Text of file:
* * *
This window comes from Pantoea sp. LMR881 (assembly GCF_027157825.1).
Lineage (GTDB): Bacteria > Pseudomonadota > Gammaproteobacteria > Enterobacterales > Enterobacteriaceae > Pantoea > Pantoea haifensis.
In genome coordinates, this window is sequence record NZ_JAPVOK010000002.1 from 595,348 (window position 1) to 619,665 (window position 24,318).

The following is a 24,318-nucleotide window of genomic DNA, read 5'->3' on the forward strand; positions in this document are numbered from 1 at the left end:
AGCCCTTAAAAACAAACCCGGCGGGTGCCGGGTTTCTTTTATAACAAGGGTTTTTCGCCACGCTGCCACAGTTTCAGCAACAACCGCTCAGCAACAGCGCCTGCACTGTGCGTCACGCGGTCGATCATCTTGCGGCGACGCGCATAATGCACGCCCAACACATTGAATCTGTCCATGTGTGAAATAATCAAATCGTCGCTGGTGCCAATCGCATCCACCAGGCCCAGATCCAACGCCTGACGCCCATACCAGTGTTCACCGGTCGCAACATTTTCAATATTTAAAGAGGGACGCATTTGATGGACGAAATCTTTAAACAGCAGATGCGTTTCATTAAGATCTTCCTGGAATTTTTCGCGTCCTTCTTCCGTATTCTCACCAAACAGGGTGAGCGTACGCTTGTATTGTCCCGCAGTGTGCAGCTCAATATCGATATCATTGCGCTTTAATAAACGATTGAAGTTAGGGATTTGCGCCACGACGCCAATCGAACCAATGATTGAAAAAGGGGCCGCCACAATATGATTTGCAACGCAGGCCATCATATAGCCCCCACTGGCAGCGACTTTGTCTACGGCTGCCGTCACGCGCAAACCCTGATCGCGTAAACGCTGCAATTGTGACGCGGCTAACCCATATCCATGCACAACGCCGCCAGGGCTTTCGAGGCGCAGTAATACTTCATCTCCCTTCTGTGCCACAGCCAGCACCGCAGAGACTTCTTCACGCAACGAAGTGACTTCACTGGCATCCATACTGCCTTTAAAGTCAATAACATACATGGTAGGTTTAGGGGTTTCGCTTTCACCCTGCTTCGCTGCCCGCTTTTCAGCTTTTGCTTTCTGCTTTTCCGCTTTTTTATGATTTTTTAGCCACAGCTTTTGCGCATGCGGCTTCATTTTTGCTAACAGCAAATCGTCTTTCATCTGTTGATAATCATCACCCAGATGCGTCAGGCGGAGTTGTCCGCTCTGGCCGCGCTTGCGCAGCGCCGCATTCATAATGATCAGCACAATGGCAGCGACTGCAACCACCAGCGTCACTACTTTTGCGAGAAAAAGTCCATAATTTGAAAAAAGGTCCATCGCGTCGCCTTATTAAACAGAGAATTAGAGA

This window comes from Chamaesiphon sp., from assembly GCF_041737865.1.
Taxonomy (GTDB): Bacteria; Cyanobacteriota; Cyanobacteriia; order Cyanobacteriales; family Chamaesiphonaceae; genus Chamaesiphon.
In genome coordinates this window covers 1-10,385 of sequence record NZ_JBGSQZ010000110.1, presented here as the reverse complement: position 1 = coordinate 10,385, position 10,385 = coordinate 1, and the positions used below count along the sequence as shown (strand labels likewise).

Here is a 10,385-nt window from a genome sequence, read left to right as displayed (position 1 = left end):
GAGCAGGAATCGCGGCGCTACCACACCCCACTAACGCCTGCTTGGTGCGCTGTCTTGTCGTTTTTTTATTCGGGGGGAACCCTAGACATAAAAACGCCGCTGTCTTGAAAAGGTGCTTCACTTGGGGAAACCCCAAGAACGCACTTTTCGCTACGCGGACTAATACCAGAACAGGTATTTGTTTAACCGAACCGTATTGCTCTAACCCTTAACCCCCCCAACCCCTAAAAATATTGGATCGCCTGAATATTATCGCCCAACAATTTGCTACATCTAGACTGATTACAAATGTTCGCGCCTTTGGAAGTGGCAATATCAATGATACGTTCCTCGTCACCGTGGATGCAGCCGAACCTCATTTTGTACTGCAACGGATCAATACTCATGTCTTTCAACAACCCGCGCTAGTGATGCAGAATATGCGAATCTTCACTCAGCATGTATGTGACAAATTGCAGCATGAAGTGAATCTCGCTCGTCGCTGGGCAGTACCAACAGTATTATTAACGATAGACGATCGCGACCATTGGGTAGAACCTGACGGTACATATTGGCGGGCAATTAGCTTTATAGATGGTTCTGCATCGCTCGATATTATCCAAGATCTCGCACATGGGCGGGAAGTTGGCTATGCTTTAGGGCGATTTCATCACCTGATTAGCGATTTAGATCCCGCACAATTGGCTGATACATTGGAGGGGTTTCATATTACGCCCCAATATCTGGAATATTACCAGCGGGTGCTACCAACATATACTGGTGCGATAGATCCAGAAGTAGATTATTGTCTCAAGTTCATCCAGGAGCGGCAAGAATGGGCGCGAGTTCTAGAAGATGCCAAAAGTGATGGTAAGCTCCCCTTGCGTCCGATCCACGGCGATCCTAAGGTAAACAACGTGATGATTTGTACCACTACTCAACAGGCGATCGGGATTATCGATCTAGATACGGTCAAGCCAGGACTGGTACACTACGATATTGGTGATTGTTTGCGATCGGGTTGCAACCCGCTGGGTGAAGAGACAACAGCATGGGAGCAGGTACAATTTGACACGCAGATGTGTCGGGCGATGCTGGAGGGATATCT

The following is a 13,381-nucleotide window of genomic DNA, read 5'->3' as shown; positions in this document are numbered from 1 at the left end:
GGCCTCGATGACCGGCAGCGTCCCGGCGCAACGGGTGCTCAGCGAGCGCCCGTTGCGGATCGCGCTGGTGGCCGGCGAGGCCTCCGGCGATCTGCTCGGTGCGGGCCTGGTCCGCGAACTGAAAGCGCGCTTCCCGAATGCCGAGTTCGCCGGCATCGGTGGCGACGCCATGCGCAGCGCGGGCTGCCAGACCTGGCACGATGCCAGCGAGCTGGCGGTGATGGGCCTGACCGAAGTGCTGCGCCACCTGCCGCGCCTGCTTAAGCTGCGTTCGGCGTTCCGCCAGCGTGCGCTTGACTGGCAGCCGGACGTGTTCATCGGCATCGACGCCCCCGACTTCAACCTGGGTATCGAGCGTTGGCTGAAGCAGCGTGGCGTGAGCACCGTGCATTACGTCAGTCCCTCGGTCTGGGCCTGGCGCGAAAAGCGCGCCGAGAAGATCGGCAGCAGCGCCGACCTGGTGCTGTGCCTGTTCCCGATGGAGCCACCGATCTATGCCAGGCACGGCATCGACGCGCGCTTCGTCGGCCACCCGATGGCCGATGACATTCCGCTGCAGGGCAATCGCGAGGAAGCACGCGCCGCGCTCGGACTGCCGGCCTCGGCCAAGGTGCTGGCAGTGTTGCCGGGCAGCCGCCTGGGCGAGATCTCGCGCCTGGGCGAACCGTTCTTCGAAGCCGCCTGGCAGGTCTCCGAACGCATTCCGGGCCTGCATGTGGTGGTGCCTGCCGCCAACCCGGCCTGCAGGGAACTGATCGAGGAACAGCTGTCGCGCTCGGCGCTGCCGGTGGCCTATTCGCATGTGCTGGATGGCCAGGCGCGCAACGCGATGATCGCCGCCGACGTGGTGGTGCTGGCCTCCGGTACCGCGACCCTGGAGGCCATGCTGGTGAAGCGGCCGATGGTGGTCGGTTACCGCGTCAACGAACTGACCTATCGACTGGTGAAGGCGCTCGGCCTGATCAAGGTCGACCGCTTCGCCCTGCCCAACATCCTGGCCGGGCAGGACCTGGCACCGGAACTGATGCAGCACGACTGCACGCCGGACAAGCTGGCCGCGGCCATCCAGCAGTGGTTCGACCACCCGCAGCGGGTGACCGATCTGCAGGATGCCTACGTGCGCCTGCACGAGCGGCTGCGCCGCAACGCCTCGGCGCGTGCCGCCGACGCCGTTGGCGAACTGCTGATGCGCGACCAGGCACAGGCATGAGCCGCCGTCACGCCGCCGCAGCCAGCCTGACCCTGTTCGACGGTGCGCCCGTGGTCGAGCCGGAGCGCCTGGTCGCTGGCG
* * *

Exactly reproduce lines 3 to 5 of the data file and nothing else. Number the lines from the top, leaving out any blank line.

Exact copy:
In genome coordinates, this window is sequence record NZ_JAPVOK010000002.1 from 595,348 (window position 1) to 619,665 (window position 24,318).

The following is a 24,318-nucleotide window of genomic DNA, read 5'->3' on the forward strand; positions in this document are numbered from 1 at the left end:
AGCCCTTAAAAACAAACCCGGCGGGTGCCGGGTTTCTTTTATAACAAGGGTTTTTCGCCACGCTGCCACAGTTTCAGCAACAACCGCTCAGCAACAGCGCCTGCACTGTGCGTCACGCGGTCGATCATCTTGCGGCGACGCGCATAATGCACGCCCAACACATTGAATCTGTCCATGTGTGAAATAATCAAATCGTCGCTGGTGCCAATCGCATCCACCAGGCCCAGATCCAACGCCTGACGCCCATACCAGTGTTCACCGGTCGCAACATTTTCAATATTTAAAGAGGGACGCATTTGATGGACGAAATCTTTAAACAGCAGATGCGTTTCATTAAGATCTTCCTGGAATTTTTCGCGTCCTTCTTCCGTATTCTCACCAAACAGGGTGAGCGTACGCTTGTATTGTCCCGCAGTGTGCAGCTCAATATCGATATCATTGCGCTTTAATAAACGATTGAAGTTAGGGATTTGCGCCACGACGCCAATCGAACCAATGATTGAAAAAGGGGCCGCCACAATATGATTTGCAACGCAGGCCATCATATAGCCCCCACTGGCAGCGACTTTGTCTACGGCTGCCGTCACGCGCAAACCCTGATCGCGTAAACGCTGCAATTGTGACGCGGCTAACCCATATCCATGCACAACGCCGCCAGGGCTTTCGAGGCGCAGTAATACTTCATCTCCCTTCTGTGCCACAGCCAGCACCGCAGAGACTTCTTCACGCAACGAAGTGACTTCACTGGCATCCATACTGCCTTTAAAGTCAATAACATACATGGTAGGTTTAGGGGTTTCGCTTTCACCCTGCTTCGCTGCCCGCTTTTCAGCTTTTGCTTTCTGCTTTTCCGCTTTTTTATGATTTTTTAGCCACAGCTTTTGCGCATGCGGCTTCATTTTTGCTAACAGCAAATCGTCTTTCATCTGTTGATAATCATCACCCAGATGCGTCAGGCGGAGTTGTCCGCTCTGGCCGCGCTTGCGCAGCGCCGCATTCATAATGATCAGCACAATGGCAGCGACTGCAACCACCAGCGTCACTACTTTTGCGAGAAAAAGTCCATAATTTGAAAAAAGGTCCATCGCGTCGCCTTATTAAACAGAGAATTAGAGA